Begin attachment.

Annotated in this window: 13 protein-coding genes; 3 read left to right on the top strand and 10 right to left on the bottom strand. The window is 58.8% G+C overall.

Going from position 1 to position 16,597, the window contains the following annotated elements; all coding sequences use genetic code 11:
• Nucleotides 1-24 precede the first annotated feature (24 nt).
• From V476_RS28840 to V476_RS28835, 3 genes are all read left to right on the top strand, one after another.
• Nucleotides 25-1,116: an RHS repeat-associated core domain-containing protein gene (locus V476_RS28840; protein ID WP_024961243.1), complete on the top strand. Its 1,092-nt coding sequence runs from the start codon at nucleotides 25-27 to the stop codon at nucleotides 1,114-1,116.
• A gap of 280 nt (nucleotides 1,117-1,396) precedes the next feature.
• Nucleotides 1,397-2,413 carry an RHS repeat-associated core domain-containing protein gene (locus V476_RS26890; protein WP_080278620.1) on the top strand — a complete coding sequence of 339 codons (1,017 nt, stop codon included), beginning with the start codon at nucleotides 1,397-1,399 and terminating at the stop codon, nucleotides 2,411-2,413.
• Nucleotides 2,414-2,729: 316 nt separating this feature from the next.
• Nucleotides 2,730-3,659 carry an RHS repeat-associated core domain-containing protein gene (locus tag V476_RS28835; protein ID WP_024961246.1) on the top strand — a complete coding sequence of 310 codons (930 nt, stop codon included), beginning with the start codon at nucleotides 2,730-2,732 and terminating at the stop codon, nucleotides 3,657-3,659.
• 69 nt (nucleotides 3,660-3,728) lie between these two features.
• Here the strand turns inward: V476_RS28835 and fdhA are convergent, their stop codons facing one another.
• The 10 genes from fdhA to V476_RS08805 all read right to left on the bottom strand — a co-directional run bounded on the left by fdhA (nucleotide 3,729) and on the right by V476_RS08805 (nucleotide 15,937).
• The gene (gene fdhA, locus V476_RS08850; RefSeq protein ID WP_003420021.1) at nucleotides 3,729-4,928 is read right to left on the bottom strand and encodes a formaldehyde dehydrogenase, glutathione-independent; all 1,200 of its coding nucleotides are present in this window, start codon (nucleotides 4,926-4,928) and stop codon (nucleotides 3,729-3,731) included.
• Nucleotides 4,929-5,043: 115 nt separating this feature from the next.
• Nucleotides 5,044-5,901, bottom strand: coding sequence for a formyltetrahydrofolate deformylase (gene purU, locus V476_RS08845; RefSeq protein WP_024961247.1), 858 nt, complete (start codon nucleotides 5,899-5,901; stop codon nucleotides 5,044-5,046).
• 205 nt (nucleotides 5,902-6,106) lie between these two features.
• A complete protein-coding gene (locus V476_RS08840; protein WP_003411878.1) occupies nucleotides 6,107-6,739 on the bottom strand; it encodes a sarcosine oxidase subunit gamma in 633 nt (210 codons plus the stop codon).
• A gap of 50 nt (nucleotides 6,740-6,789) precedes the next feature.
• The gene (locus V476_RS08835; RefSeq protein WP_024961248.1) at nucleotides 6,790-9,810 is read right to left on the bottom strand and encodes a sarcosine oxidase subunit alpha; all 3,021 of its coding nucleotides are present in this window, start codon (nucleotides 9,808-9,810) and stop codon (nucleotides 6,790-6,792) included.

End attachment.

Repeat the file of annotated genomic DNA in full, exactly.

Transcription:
Annotated in this window: 13 protein-coding genes; 3 read left to right on the top strand and 10 right to left on the bottom strand. The window is 58.8% G+C overall.

Going from position 1 to position 16,597, the window contains the following annotated elements; all coding sequences use genetic code 11:
• Nucleotides 1-24 precede the first annotated feature (24 nt).
• From V476_RS28840 to V476_RS28835, 3 genes are all read left to right on the top strand, one after another.
• Nucleotides 25-1,116: an RHS repeat-associated core domain-containing protein gene (locus V476_RS28840; protein ID WP_024961243.1), complete on the top strand. Its 1,092-nt coding sequence runs from the start codon at nucleotides 25-27 to the stop codon at nucleotides 1,114-1,116.
• A gap of 280 nt (nucleotides 1,117-1,396) precedes the next feature.
• Nucleotides 1,397-2,413 carry an RHS repeat-associated core domain-containing protein gene (locus V476_RS26890; protein WP_080278620.1) on the top strand — a complete coding sequence of 339 codons (1,017 nt, stop codon included), beginning with the start codon at nucleotides 1,397-1,399 and terminating at the stop codon, nucleotides 2,411-2,413.
• Nucleotides 2,414-2,729: 316 nt separating this feature from the next.
• Nucleotides 2,730-3,659 carry an RHS repeat-associated core domain-containing protein gene (locus tag V476_RS28835; protein ID WP_024961246.1) on the top strand — a complete coding sequence of 310 codons (930 nt, stop codon included), beginning with the start codon at nucleotides 2,730-2,732 and terminating at the stop codon, nucleotides 3,657-3,659.
• 69 nt (nucleotides 3,660-3,728) lie between these two features.
• Here the strand turns inward: V476_RS28835 and fdhA are convergent, their stop codons facing one another.
• The 10 genes from fdhA to V476_RS08805 all read right to left on the bottom strand — a co-directional run bounded on the left by fdhA (nucleotide 3,729) and on the right by V476_RS08805 (nucleotide 15,937).
• The gene (gene fdhA, locus V476_RS08850; RefSeq protein ID WP_003420021.1) at nucleotides 3,729-4,928 is read right to left on the bottom strand and encodes a formaldehyde dehydrogenase, glutathione-independent; all 1,200 of its coding nucleotides are present in this window, start codon (nucleotides 4,926-4,928) and stop codon (nucleotides 3,729-3,731) included.
• Nucleotides 4,929-5,043: 115 nt separating this feature from the next.
• Nucleotides 5,044-5,901, bottom strand: coding sequence for a formyltetrahydrofolate deformylase (gene purU, locus V476_RS08845; RefSeq protein WP_024961247.1), 858 nt, complete (start codon nucleotides 5,899-5,901; stop codon nucleotides 5,044-5,046).
• 205 nt (nucleotides 5,902-6,106) lie between these two features.
• A complete protein-coding gene (locus V476_RS08840; protein WP_003411878.1) occupies nucleotides 6,107-6,739 on the bottom strand; it encodes a sarcosine oxidase subunit gamma in 633 nt (210 codons plus the stop codon).
• A gap of 50 nt (nucleotides 6,740-6,789) precedes the next feature.
• The gene (locus V476_RS08835; RefSeq protein WP_024961248.1) at nucleotides 6,790-9,810 is read right to left on the bottom strand and encodes a sarcosine oxidase subunit alpha; all 3,021 of its coding nucleotides are present in this window, start codon (nucleotides 9,808-9,810) and stop codon (nucleotides 6,790-6,792) included.